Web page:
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Peter Stevenson visits Yad Vashem memorial in Jerusalem
Earlier this year, I took part in a trip to Jerusalem organised by the Council for Christians and Jews as an education in the Holocaust studies. They hoped it would make participants into Holocaust educators, highlighting the need to remember the Holocaust and engage with its legacy in Christian communities.
Before our arrival, Yiftach Meiri of Yad Vashem, the Holocaust Remembrance Centre, sent a list of things we might like to know, including:
• It is expensive here except in the Palestinian part – it’s cheaper there.
• The idea of queuing properly has not reached this region.
• Same goes for the idea of private space.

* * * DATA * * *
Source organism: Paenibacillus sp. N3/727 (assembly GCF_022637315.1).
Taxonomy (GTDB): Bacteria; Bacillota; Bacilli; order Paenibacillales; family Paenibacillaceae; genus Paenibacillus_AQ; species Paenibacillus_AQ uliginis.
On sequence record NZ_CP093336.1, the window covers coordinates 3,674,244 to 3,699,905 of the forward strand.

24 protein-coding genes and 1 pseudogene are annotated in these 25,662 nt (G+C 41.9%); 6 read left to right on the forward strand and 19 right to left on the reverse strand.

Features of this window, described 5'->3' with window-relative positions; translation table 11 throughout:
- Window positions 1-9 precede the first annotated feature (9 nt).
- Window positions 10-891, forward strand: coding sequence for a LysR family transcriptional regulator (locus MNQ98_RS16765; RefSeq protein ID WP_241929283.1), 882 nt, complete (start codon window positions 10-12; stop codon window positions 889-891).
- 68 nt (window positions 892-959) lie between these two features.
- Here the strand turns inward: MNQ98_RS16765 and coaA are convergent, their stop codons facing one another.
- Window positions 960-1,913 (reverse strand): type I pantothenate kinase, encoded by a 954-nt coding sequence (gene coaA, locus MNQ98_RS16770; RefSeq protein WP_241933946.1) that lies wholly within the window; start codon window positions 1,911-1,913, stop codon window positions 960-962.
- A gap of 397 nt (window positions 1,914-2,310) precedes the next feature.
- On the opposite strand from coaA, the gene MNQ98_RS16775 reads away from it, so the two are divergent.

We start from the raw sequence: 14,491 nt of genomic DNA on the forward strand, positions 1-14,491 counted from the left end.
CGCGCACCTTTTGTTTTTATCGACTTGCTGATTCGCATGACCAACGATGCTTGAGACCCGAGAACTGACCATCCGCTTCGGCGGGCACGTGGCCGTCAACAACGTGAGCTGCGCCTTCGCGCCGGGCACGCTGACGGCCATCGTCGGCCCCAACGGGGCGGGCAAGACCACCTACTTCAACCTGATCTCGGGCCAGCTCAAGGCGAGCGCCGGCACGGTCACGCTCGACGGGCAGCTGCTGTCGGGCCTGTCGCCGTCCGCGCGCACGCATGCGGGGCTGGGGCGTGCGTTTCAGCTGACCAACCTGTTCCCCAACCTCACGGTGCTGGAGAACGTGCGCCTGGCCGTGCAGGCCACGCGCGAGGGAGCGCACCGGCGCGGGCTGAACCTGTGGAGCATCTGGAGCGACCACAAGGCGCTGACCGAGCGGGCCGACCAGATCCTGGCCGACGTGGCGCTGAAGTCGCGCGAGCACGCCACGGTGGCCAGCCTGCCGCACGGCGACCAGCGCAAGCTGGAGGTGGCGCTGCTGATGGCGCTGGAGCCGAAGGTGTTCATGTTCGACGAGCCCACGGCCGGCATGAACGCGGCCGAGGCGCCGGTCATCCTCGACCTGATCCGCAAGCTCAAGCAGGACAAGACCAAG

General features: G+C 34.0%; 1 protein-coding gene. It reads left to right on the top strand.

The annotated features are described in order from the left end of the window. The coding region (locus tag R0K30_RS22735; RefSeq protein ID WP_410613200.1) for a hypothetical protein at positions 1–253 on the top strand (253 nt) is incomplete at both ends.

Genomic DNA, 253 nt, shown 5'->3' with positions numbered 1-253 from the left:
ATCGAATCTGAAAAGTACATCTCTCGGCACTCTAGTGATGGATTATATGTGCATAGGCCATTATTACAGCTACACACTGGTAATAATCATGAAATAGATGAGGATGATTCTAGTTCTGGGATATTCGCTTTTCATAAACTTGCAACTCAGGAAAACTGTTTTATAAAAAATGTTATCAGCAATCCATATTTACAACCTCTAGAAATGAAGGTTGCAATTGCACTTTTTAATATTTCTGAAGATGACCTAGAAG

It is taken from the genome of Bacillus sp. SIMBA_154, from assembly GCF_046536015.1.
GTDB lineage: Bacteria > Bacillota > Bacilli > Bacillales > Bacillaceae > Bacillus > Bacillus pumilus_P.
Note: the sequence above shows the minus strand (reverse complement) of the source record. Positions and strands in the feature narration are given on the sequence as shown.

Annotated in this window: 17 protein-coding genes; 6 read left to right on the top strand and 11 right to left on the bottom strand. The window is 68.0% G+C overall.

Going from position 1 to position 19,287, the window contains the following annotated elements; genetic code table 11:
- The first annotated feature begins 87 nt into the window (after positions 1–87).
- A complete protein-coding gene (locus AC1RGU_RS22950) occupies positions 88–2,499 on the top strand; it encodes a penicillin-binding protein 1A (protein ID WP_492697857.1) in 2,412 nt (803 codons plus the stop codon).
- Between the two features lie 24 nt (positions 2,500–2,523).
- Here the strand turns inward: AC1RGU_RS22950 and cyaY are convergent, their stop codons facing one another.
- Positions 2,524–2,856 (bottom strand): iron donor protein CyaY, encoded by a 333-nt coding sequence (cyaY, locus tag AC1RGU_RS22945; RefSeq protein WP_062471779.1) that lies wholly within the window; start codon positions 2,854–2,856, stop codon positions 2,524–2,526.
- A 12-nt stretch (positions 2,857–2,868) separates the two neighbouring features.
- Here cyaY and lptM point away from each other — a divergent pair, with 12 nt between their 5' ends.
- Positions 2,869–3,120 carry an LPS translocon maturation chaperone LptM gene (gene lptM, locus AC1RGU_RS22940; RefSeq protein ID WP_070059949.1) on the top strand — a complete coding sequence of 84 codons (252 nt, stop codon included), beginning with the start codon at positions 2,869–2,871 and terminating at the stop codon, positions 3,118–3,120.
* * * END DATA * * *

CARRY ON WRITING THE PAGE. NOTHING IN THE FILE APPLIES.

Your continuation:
• Most cars don’t stop at pedestrian crossings. You just have to make a point of it that you are going to cross whatsoever.
• About 38% of the people living in Jerusalem are Palestinians, 22% are ‘Ultra religious’ Jews, 17% are ‘traditional’ Jews, 13% are secular Jews and about 10% are religious Jews.
The programme at Yad Vashem was demanding, with lectures, workshops and tours every day except on shabbat when we were given a tour of the Old City. We were taught about pre-war Jewish Life, the beginning of persecution, the murder of European Jewry, theological reactions during the Holocaust, and finally liberation and survivors. While the genocide committed by the Third Reich was not restricted to Jews, approximately six million Jews were murdered between summer 1941 and the end of the war in Europe in May 1945. Our teachers argued that the specific annihilation of one social group sets it apart from other genocides. Yad Vashem translates ‘a memorial and a name’, and the site is dedicated to remembering each person murdered during the period….
Peter Stevenson is the Minister at Stamford United Reformed Church and ChristChurch, Grantham
This is an extract from an article published in the June 2022 edition of Reform